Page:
Where do you stand on vegetative roofs?By Cyrus C. Butts, CBO, LEED, AP | November 17, 2015
New green products and technologies are constantly becoming available to homeowners and businesses. One of the more intriguing innovations for city dwellers is vegetative roofs. They’re eco-friendly and appropriate for large and small properties, either residential or commercial. Quite simply, they’re building roofs covered in vegetation. They have a beneficial impact on storm runoff, air quality, and energy savings. And they look kind of cool.
Vegetative roofs clearly have their benefits:
- Energy savings: Plant systems act as insulating barriers, reducing the fluctuation in a building’s temperature. That decreases the amount an owner spends annually on heating and cooling systems, and it reduces the stress on a building’s HVAC system.
- Air quality: A healthy green roof increases the amount of oxygen in the air and reduces airborne impurities.
- Storm water management: Green roofs retain water and release it slowly, which is particularly valuable during large storms that can produce water runoff leading to localized flooding.
Property owners also need to consider the disadvantages:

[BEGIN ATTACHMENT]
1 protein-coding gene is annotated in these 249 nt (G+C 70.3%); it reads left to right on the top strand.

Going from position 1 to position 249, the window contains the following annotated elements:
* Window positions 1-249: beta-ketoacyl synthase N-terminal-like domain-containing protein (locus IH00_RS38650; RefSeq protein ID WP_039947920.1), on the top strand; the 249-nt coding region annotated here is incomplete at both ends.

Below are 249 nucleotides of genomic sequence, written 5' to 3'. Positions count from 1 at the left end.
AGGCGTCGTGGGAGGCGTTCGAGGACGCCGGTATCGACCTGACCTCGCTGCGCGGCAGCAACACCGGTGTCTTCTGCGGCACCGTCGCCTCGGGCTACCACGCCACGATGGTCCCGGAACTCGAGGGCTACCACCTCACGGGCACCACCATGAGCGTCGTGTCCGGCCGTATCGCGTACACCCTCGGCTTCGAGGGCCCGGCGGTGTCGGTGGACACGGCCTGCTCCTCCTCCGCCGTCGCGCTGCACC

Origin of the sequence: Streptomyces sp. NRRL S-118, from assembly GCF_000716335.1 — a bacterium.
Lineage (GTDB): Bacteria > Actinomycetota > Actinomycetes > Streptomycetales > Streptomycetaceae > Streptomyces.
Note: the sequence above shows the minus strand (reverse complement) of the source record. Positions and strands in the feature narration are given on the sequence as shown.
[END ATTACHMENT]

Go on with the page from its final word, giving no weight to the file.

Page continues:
- High maintenance costs: Maintaining a vegetative roof can require significantly more upkeep then a traditional roof. You have to perform periodic landscaping, weed removal, and removal of dry (flammable) debris.
- Unwanted wildlife and insects: Any plant system provides a home for birds, insects, and other wildlife, which is often unwanted.
- Lack of access: Vegetative roofs cover the membrane of a roof system and prevent visual inspection of a roof’s condition, and that may lead to uncorrected leaks.
In addition, firefighters and insurers have their own concerns. For fire departments, vegetation makes it more difficult to vent a fire, a common tactic with some structural fires where firefighters literally chop a hole through the roof. The vegetation can mask the condition of a roof under stress. Finally, the plantings and any related gardening equipment can make it more difficult for firefighters to maneuver on the roof.
Insurers share firefighters’ concerns because those disadvantages can put occupants and the property at risk. Also, the extra weight of a green roof can range from 35 to as much as 150 pounds per square foot, adding stress to a structure and its roofing. There may be supplies, furnishings, and other equipment on a green roof that can become projectiles in a windstorm or hurricane.
What do you think? Take our one-question survey, and let us know.
For more information on structural fire protection and building code enforcement, go to our ISO Community Hazard Mitigation website. You’ll find details on our Public Protection Classification (PPC™) and Building Code Effectiveness Grading Schedule (BCEGS®) programs.
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